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Title1 Nephi: Header
Publication TypeBook Chapter
Year of Publication2019
AuthorsGardner, Brant A.
Book TitleBook of Mormon Minute, Volume 1: First and Second Nephi
PublisherBook of Mormon Central
CitySpringville, UT
Keywords1 Nephi; Nephi (Son of Lehi)

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1 Nephi: Header

An account of Lehi and his wife Sariah, and his four sons, being called, (beginning at the eldest) Laman, Lemuel, Sam, and Nephi. The Lord warns Lehi to depart out of the land of Jerusalem, because he prophesieth unto the people concerning their iniquity and they seek to destroy his life. He taketh three days’ journey into the wilderness with his family. Nephi taketh his brethren and returneth to the land of Jerusalem after the record of the Jews. The account of their sufferings. They take the daughters of Ishmael to wife. They take their families and depart into the wilderness. Their sufferings and afflictions in the wilderness. The course of their travels. They come to the large waters. Nephi’s brethren rebel against him. He confoundeth them, and buildeth a ship. They call the name of the place Bountiful. They cross the large waters into the promised land, and so forth. This is according to the account of Nephi; or in other words, I, Nephi, wrote this record.


Ironically, the Book of Mormon starts with the book of Nephi. This is not an issue of historical timing, but a very real difference in who wrote and why. The beginning of Mormon’s book was the book of Lehi, which included the information about the beginnings of Nephite society that we find in the book of Nephi. The difference is that Mormon wrote for specific purposes and in particular ways, most of which differed from the reasons and ways that Nephi wrote. This issue is the result of the loss of the 116 pages which were replaced by the record we know as the small plates. From the book of Nephi to the end of Omni, all of the writing comes from this alternate source.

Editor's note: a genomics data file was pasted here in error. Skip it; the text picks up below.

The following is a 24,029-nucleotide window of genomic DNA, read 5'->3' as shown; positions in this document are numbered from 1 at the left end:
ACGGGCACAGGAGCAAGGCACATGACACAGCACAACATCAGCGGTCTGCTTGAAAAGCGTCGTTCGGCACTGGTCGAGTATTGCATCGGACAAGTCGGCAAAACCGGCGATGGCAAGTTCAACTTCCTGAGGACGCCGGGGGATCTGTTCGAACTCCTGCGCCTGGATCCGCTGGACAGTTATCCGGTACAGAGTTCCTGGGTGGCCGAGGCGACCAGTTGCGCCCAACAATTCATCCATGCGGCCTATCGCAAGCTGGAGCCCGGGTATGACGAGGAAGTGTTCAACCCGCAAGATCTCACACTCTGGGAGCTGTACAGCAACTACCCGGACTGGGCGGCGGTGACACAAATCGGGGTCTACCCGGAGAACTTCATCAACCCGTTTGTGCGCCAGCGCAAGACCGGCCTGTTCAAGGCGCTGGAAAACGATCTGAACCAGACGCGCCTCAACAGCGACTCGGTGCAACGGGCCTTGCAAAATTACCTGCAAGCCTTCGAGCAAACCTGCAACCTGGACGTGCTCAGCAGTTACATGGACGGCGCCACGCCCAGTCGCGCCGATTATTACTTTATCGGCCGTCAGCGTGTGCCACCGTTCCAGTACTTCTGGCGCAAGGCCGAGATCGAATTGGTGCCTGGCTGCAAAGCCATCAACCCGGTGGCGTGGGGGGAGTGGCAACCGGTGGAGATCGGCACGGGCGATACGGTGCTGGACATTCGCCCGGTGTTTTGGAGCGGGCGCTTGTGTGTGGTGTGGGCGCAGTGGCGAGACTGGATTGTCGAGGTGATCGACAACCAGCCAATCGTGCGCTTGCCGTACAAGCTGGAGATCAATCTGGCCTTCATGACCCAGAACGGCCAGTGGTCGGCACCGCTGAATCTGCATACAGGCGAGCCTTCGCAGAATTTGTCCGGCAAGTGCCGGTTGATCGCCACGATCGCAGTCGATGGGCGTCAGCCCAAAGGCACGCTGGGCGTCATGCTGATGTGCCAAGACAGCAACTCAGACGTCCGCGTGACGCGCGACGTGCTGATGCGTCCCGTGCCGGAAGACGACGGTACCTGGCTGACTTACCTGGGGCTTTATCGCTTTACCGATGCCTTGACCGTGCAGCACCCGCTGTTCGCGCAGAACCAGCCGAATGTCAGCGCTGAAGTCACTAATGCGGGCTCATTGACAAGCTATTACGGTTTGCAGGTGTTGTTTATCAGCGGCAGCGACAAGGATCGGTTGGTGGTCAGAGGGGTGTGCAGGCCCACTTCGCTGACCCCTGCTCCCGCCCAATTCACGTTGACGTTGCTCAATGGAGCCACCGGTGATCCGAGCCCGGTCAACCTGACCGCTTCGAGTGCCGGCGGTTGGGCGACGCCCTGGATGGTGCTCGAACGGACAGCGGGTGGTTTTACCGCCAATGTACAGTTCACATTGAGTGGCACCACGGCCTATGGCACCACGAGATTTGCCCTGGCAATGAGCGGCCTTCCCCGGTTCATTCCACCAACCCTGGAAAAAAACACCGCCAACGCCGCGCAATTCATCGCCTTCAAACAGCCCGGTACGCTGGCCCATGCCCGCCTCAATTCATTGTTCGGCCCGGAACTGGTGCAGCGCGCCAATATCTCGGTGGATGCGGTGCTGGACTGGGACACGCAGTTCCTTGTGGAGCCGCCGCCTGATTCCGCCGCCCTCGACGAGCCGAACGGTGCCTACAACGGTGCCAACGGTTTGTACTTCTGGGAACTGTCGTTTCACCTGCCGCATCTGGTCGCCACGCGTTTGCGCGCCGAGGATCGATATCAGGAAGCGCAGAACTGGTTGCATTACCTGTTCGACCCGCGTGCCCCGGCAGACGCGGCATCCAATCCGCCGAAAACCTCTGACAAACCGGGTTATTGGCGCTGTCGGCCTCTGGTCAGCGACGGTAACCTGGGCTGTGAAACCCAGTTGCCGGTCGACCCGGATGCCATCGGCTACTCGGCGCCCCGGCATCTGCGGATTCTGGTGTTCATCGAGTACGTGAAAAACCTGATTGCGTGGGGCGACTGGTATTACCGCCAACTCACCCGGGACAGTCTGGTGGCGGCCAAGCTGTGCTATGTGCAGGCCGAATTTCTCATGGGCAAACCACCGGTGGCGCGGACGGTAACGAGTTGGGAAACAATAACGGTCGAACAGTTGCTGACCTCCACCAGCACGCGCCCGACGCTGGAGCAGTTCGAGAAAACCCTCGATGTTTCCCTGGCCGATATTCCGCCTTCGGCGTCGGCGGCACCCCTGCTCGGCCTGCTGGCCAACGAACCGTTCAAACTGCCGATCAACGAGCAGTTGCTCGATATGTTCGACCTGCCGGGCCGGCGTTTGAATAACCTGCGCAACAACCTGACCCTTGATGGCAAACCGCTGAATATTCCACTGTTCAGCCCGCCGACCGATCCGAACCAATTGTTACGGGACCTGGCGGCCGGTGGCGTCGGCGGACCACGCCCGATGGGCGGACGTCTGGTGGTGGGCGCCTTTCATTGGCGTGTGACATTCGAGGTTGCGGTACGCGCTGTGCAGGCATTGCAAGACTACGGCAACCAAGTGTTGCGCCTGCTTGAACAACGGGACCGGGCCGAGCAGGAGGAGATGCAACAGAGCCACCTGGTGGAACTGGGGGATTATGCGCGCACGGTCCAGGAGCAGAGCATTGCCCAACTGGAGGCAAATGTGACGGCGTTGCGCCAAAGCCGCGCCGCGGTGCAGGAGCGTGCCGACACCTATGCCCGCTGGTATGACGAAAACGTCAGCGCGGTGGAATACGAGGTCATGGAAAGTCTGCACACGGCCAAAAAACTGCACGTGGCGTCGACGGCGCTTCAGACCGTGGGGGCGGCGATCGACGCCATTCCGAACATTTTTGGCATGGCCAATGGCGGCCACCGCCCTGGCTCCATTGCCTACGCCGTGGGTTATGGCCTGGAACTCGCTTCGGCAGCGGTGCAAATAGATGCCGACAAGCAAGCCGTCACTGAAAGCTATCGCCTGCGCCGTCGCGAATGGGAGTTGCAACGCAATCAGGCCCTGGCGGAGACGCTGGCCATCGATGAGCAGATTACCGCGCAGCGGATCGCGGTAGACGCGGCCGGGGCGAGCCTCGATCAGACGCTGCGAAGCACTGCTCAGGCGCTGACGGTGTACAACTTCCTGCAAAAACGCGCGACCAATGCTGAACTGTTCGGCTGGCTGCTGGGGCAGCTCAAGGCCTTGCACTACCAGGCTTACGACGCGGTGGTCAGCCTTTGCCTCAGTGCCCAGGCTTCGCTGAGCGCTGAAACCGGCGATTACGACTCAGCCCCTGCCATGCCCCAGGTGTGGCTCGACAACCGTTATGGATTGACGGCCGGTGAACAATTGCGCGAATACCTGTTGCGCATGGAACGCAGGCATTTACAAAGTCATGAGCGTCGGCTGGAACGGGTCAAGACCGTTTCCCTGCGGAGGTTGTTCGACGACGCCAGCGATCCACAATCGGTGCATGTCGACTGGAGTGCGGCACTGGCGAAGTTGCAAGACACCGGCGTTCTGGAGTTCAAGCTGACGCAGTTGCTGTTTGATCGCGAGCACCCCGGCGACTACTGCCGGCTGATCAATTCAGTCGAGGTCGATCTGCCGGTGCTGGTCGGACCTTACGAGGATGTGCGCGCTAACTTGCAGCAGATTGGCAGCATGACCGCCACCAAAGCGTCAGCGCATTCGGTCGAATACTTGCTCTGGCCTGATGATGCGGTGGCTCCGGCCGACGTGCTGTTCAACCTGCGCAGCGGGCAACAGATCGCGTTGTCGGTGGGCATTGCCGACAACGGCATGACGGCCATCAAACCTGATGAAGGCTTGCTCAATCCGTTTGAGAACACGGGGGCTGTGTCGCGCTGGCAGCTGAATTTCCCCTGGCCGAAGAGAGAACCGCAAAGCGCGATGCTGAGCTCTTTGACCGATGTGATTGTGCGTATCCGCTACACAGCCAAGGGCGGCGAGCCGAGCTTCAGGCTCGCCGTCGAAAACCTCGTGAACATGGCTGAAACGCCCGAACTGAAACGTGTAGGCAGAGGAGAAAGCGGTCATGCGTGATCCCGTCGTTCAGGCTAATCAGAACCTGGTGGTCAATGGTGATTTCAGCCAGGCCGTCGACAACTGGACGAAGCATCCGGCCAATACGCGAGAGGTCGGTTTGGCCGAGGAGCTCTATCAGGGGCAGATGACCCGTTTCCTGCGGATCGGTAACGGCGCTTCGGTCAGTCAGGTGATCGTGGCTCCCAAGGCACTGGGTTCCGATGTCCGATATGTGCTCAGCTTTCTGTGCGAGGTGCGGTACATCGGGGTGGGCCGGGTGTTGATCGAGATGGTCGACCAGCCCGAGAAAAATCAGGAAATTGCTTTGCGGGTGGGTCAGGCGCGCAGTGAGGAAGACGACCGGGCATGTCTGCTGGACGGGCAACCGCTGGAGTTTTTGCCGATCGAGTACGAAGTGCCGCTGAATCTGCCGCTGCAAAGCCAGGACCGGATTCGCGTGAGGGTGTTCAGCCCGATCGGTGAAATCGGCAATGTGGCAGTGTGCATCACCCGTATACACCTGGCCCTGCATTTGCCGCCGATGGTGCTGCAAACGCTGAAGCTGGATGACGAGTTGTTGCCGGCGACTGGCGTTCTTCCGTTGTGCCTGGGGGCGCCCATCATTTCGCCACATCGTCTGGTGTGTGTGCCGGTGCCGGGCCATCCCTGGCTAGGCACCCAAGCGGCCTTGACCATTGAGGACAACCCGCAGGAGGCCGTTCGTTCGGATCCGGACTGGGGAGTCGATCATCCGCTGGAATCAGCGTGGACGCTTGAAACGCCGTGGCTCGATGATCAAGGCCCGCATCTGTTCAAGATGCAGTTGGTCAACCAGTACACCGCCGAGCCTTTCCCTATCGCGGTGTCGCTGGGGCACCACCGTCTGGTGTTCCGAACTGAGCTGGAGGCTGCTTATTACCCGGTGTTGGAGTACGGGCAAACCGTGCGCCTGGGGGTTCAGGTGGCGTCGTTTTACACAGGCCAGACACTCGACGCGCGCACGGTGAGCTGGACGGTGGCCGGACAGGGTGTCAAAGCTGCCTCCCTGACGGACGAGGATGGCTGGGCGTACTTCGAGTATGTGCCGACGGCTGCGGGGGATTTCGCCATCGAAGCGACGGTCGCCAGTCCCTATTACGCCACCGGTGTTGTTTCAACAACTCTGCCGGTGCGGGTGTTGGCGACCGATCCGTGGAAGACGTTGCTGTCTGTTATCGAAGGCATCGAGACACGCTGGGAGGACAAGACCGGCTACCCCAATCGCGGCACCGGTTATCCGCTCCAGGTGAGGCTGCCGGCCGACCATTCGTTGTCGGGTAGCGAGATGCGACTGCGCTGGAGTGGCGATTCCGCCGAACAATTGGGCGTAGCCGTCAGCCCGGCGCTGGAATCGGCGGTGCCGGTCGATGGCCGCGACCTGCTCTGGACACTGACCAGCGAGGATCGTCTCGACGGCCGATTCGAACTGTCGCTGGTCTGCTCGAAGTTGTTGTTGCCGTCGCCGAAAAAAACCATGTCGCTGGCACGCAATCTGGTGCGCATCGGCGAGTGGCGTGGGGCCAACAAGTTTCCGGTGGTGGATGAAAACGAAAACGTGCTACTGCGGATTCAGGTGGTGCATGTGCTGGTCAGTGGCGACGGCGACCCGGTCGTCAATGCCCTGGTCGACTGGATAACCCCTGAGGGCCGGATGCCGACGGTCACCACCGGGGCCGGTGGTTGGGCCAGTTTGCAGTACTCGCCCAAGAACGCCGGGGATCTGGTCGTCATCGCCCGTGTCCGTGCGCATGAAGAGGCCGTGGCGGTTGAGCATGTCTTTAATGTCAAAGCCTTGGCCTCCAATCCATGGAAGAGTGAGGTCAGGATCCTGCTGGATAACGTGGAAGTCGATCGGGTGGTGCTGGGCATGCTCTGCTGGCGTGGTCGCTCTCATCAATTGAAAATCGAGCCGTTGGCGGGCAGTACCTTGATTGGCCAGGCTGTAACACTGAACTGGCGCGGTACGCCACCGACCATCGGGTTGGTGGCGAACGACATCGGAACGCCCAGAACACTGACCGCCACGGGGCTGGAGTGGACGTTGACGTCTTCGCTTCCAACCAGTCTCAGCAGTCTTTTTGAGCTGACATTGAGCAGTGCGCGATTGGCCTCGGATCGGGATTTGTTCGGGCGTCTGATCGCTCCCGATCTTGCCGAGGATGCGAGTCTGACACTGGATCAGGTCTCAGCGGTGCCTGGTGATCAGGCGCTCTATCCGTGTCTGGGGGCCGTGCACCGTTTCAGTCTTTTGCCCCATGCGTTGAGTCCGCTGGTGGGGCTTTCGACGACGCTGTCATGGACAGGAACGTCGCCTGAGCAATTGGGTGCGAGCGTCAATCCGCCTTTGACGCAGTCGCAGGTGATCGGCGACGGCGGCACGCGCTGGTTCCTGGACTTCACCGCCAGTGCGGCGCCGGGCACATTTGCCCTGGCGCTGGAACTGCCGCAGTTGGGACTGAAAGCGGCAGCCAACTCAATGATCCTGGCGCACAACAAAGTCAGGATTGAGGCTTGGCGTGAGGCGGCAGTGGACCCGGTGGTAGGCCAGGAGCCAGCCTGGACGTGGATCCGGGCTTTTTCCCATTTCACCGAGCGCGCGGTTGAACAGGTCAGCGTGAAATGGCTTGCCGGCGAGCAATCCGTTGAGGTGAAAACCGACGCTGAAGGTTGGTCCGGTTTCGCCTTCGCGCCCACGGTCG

At the beginning of the book of First Nephi, we have a header that gives a description of the events that are to come in the book. Nephi wrote this header, and included one for Second Nephi as well.

The most interesting part of the header for First Nephi is that the nature of the writing changes for the last line. For the most part, the synoptic header is written in the third person, a practice that continues in all other book headers. Then, in the last line, it shifts to first person. We have “This is according to the account of Nephi; or in other words, I, Nephi, wrote this record.” That line is anomalous not only because it is in first person, but because it comes after the header, it describes the last events.

It would be best to consider that line as a chapter header rather than a book header. Nephi will have a chapter header in Second Nephi Chapter 6, so he clearly has that understanding in his literary arsenal. The printer’s manuscript doesn’t separate the headers from the text, so the current division exists because that is the way that the compositor read it. Reconceiving that last line as a chapter header is more consistent with the way the rest of the text is written. Chapter headers become more important in Mormon’s edited text.